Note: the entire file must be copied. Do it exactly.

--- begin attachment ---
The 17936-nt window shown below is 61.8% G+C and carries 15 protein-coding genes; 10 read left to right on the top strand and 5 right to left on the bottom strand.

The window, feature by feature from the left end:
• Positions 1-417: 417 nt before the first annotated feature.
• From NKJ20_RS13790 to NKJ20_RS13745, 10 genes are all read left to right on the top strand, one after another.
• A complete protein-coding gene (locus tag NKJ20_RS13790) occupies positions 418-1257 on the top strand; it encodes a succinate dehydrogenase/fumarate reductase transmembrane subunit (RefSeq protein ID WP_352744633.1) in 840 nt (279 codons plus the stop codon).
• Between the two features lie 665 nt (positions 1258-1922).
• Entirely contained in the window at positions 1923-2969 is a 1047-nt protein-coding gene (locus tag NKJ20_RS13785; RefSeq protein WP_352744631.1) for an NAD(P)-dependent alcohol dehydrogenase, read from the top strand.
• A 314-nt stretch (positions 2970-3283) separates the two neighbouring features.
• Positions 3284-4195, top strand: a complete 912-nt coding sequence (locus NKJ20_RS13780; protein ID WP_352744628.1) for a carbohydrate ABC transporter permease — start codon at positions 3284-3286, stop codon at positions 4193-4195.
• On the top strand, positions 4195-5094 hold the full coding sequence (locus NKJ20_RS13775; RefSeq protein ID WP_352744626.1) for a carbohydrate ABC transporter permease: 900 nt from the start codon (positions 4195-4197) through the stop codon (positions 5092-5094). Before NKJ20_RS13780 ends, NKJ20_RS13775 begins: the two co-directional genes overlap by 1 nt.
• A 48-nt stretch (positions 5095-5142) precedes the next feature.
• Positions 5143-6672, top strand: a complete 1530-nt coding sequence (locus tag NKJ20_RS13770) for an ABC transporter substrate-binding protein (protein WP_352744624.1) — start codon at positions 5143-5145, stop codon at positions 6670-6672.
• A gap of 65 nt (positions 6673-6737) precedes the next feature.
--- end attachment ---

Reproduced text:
The 17936-nt window shown below is 61.8% G+C and carries 15 protein-coding genes; 10 read left to right on the top strand and 5 right to left on the bottom strand.

The window, feature by feature from the left end:
• Positions 1-417: 417 nt before the first annotated feature.
• From NKJ20_RS13790 to NKJ20_RS13745, 10 genes are all read left to right on the top strand, one after another.
• A complete protein-coding gene (locus tag NKJ20_RS13790) occupies positions 418-1257 on the top strand; it encodes a succinate dehydrogenase/fumarate reductase transmembrane subunit (RefSeq protein ID WP_352744633.1) in 840 nt (279 codons plus the stop codon).
• Between the two features lie 665 nt (positions 1258-1922).
• Entirely contained in the window at positions 1923-2969 is a 1047-nt protein-coding gene (locus tag NKJ20_RS13785; RefSeq protein WP_352744631.1) for an NAD(P)-dependent alcohol dehydrogenase, read from the top strand.
• A 314-nt stretch (positions 2970-3283) separates the two neighbouring features.
• Positions 3284-4195, top strand: a complete 912-nt coding sequence (locus NKJ20_RS13780; protein ID WP_352744628.1) for a carbohydrate ABC transporter permease — start codon at positions 3284-3286, stop codon at positions 4193-4195.
• On the top strand, positions 4195-5094 hold the full coding sequence (locus NKJ20_RS13775; RefSeq protein ID WP_352744626.1) for a carbohydrate ABC transporter permease: 900 nt from the start codon (positions 4195-4197) through the stop codon (positions 5092-5094). Before NKJ20_RS13780 ends, NKJ20_RS13775 begins: the two co-directional genes overlap by 1 nt.
• A 48-nt stretch (positions 5095-5142) precedes the next feature.
• Positions 5143-6672, top strand: a complete 1530-nt coding sequence (locus tag NKJ20_RS13770) for an ABC transporter substrate-binding protein (protein WP_352744624.1) — start codon at positions 5143-5145, stop codon at positions 6670-6672.
• A gap of 65 nt (positions 6673-6737) precedes the next feature.